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May Gurney Half-Year Profit Climbs on Rail, Highway Contracts

Dec. 1 (Bloomberg) -- May Gurney Integrated Services Plc, a U.K. infrastructure-maintenance company, said first-half profit grew 30 percent as it secured new rail and local authority highway customers.

Net income in the six months to Sept. 30 rose to 7.9 million pounds ($12.3 million), or 11.55 pence a share, from 6.1 million pounds, or 9.02 pence a share, a year ago, the Norwich, England-based company said in a statement today. Revenue grew 21 percent to 288.9 million pounds.

May Gurney said it sees less demand for its highways services as Britain faces the biggest fiscal squeeze since World War II to tame a record budget deficit, with cuts to spending among local authorities. Highways services account for 40 percent of profit, Chief Executive Officer Philip Fellowes-Prynne said today.

“We will have to deliver our contracts more efficiently and deliver quicker when there are repairs,” Fellowes-Prynne said in a telephone interview. “We are positive about our outlook for 2011 and we are confident about meeting market expectations for the full-year.”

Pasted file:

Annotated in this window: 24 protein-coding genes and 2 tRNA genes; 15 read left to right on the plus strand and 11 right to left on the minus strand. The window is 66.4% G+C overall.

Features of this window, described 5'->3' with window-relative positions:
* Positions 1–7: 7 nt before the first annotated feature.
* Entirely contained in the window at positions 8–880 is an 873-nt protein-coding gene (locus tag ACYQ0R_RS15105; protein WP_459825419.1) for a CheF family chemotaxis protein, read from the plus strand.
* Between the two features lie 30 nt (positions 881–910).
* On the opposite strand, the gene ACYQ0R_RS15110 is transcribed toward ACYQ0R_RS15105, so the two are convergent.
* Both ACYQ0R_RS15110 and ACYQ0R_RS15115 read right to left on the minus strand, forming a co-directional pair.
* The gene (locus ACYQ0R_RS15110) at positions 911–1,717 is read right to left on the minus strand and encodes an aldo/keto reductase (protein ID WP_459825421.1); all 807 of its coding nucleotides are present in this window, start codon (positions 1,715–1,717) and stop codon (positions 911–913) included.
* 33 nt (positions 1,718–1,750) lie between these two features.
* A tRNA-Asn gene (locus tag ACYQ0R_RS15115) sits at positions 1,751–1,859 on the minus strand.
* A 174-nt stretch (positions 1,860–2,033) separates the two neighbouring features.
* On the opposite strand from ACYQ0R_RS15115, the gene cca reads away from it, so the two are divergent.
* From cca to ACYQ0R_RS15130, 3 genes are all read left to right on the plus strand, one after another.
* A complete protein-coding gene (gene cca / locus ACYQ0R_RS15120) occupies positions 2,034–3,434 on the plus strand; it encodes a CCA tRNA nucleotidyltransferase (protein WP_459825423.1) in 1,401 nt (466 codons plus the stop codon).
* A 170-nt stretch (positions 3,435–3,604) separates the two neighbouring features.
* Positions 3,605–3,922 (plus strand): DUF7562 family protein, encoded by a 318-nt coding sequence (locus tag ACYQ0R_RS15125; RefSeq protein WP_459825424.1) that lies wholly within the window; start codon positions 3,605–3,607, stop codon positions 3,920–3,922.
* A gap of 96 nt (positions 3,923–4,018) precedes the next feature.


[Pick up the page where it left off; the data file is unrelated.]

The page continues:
May Gurney said today it has been named preferred bidder for three new highways maintenance contracts for Surrey County Council with a total value of 93 million pounds. The company said its forward order book is 1.4 billion pounds and hopes to add potential contract extensions worth 1 billion pounds.

“Management’s success in winning new work and gaining market share should help offset funding pressures and the order book of 1.4 billion pounds continues to provide good underpinning,” Mark Fleetwood, an analyst with Brewin Dolphin Research said in a note to clients today. Fleetwood has the stock “under review.”

The stock made its biggest one-day gain in six weeks, adding 3.6 percent to 224.24 pence at 8:38 a.m. in London. The stock has lost 14 percent in value this year, giving the company a market value of 157.5 million pounds.

To contact the reporter on this story: Renee Lawrence in London at

To contact the editor responsible for this story: Colin Keatinge at

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